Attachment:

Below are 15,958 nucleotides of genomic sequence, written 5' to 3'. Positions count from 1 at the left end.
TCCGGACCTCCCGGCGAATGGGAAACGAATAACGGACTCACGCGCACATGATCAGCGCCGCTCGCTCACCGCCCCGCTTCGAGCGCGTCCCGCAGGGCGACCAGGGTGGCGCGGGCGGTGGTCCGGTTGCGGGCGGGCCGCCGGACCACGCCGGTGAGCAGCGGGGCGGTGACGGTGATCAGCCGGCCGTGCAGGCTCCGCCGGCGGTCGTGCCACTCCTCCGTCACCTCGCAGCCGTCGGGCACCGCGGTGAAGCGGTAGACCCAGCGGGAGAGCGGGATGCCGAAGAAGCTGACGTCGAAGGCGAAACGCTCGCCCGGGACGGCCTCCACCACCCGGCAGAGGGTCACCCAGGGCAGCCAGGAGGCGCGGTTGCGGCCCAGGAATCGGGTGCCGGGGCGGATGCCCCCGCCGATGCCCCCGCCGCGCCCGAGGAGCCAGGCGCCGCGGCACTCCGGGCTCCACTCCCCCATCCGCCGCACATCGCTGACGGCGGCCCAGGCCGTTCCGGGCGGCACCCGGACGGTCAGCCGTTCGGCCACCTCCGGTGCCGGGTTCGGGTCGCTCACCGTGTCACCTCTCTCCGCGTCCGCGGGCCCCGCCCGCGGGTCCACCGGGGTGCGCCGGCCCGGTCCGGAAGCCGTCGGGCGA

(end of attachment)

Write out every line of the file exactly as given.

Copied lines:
Below are 15,958 nucleotides of genomic sequence, written 5' to 3'. Positions count from 1 at the left end.
TCCGGACCTCCCGGCGAATGGGAAACGAATAACGGACTCACGCGCACATGATCAGCGCCGCTCGCTCACCGCCCCGCTTCGAGCGCGTCCCGCAGGGCGACCAGGGTGGCGCGGGCGGTGGTCCGGTTGCGGGCGGGCCGCCGGACCACGCCGGTGAGCAGCGGGGCGGTGACGGTGATCAGCCGGCCGTGCAGGCTCCGCCGGCGGTCGTGCCACTCCTCCGTCACCTCGCAGCCGTCGGGCACCGCGGTGAAGCGGTAGACCCAGCGGGAGAGCGGGATGCCGAAGAAGCTGACGTCGAAGGCGAAACGCTCGCCCGGGACGGCCTCCACCACCCGGCAGAGGGTCACCCAGGGCAGCCAGGAGGCGCGGTTGCGGCCCAGGAATCGGGTGCCGGGGCGGATGCCCCCGCCGATGCCCCCGCCGCGCCCGAGGAGCCAGGCGCCGCGGCACTCCGGGCTCCACTCCCCCATCCGCCGCACATCGCTGACGGCGGCCCAGGCCGTTCCGGGCGGCACCCGGACGGTCAGCCGTTCGGCCACCTCCGGTGCCGGGTTCGGGTCGCTCACCGTGTCACCTCTCTCCGCGTCCGCGGGCCCCGCCCGCGGGTCCACCGGGGTGCGCCGGCCCGGTCCGGAAGCCGTCGGGCGA